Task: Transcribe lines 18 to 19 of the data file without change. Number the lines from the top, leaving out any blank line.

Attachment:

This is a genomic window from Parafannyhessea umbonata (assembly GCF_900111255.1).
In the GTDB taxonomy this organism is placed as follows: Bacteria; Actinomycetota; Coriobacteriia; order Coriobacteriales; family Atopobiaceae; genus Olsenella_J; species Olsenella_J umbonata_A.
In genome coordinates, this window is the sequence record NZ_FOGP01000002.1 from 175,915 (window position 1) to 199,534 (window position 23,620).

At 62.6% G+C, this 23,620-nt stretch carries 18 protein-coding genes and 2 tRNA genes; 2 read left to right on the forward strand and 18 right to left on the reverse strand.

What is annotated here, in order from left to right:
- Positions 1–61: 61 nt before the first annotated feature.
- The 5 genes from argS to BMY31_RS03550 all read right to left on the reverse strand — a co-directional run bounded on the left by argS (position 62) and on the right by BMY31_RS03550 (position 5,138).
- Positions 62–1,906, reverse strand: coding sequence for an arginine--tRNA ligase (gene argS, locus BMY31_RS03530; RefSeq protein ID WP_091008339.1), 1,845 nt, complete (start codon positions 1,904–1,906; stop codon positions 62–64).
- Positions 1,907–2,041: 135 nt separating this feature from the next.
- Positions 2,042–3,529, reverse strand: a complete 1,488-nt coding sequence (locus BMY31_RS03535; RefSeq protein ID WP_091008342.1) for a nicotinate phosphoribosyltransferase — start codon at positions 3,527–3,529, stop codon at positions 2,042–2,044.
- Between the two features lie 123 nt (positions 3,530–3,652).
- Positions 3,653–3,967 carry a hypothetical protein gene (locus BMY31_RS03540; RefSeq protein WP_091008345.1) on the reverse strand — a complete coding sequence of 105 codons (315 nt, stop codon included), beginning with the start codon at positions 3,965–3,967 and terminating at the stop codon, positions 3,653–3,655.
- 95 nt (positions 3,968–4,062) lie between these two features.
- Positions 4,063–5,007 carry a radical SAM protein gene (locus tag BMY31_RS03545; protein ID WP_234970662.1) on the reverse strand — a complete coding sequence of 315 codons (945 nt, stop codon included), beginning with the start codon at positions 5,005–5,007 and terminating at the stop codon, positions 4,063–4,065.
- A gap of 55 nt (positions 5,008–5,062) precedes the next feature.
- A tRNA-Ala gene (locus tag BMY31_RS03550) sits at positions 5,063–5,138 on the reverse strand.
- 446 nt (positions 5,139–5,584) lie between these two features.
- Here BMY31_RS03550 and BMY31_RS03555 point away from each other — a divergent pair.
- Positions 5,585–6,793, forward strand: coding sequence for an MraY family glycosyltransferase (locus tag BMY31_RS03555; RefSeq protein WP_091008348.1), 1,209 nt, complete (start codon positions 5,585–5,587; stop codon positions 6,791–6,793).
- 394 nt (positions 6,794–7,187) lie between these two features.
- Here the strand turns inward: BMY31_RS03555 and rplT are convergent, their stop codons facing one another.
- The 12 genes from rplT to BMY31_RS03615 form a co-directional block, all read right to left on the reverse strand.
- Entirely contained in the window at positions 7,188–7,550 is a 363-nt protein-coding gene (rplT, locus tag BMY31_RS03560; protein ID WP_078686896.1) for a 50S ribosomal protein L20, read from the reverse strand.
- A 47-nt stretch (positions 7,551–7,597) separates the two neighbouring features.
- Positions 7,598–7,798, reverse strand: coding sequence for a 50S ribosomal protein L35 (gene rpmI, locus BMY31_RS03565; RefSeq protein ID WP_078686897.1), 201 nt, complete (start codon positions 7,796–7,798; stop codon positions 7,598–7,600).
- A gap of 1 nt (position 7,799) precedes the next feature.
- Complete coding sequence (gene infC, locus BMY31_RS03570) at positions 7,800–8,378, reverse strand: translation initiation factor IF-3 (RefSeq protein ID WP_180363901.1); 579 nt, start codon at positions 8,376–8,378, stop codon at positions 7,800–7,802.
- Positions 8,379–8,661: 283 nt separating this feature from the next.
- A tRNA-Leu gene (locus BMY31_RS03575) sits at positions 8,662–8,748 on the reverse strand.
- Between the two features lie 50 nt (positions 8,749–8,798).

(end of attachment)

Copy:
- Here BMY31_RS03550 and BMY31_RS03555 point away from each other — a divergent pair.
- Positions 5,585–6,793, forward strand: coding sequence for an MraY family glycosyltransferase (locus tag BMY31_RS03555; RefSeq protein WP_091008348.1), 1,209 nt, complete (start codon positions 5,585–5,587; stop codon positions 6,791–6,793).